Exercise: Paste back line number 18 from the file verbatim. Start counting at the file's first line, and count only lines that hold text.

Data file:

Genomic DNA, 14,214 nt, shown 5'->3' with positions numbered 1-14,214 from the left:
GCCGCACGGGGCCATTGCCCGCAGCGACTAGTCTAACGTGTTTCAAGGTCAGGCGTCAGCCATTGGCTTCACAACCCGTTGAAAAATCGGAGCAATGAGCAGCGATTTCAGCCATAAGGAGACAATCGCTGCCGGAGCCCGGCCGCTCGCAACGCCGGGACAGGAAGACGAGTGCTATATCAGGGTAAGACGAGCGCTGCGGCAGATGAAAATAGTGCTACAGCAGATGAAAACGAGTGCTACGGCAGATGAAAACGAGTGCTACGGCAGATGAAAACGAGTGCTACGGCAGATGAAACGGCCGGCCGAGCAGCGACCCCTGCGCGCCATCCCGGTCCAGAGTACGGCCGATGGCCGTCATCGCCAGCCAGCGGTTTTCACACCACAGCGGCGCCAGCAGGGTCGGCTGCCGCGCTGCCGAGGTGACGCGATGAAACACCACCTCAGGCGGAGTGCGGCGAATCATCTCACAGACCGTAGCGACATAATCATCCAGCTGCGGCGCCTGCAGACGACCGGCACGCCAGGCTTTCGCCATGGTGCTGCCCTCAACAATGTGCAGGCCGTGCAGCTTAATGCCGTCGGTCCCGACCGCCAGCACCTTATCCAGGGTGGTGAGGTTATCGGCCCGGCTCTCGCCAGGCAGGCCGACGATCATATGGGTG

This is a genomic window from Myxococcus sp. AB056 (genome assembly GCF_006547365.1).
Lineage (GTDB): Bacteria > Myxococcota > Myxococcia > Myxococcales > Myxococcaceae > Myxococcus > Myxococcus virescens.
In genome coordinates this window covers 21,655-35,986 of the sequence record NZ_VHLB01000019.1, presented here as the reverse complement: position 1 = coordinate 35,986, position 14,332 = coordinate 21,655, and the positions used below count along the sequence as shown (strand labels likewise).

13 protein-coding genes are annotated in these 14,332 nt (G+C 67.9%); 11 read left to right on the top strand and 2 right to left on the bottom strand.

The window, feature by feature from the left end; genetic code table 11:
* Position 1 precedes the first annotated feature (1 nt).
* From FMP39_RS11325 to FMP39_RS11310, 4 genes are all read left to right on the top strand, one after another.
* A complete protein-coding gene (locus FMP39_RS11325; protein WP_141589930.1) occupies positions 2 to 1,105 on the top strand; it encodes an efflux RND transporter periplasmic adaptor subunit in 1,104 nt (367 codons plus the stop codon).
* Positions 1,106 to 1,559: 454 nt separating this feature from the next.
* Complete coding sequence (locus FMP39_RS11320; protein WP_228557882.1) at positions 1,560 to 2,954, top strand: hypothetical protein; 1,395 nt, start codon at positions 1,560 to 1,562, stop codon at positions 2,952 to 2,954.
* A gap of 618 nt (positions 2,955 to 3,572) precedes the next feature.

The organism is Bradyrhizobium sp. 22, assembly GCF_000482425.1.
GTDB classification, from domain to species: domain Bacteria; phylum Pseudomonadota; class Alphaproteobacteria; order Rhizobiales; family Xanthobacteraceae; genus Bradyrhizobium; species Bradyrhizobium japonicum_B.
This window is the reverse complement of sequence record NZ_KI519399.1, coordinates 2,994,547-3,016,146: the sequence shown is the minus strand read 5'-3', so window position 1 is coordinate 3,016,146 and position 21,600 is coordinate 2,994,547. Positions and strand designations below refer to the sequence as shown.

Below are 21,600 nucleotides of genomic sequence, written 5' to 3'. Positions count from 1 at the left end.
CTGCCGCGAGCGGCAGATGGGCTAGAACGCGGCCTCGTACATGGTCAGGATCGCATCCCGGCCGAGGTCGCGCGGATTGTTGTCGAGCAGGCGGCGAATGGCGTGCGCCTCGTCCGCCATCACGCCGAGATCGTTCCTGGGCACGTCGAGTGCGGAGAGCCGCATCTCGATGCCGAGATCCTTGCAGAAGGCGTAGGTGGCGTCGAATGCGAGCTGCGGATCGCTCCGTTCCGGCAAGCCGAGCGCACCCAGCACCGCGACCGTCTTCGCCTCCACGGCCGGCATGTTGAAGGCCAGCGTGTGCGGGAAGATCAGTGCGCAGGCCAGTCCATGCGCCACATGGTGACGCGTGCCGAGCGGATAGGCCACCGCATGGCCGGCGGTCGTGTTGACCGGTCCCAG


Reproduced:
CTGCCGCGAGCGGCAGATGGGCTAGAACGCGGCCTCGTACATGGTCAGGATCGCATCCCGGCCGAGGTCGCGCGGATTGTTGTCGAGCAGGCGGCGAATGGCGTGCGCCTCGTCCGCCATCACGCCGAGATCGTTCCTGGGCACGTCGAGTGCGGAGAGCCGCATCTCGATGCCGAGATCCTTGCAGAAGGCGTAGGTGGCGTCGAATGCGAGCTGCGGATCGCTCCGTTCCGGCAAGCCGAGCGCACCCAGCACCGCGACCGTCTTCGCCTCCACGGCCGGCATGTTGAAGGCCAGCGTGTGCGGGAAGATCAGTGCGCAGGCCAGTCCATGCGCCACATGGTGACGCGTGCCGAGCGGATAGGCCACCGCATGGCCGGCGGTCGTGTTGACCGGTCCCAG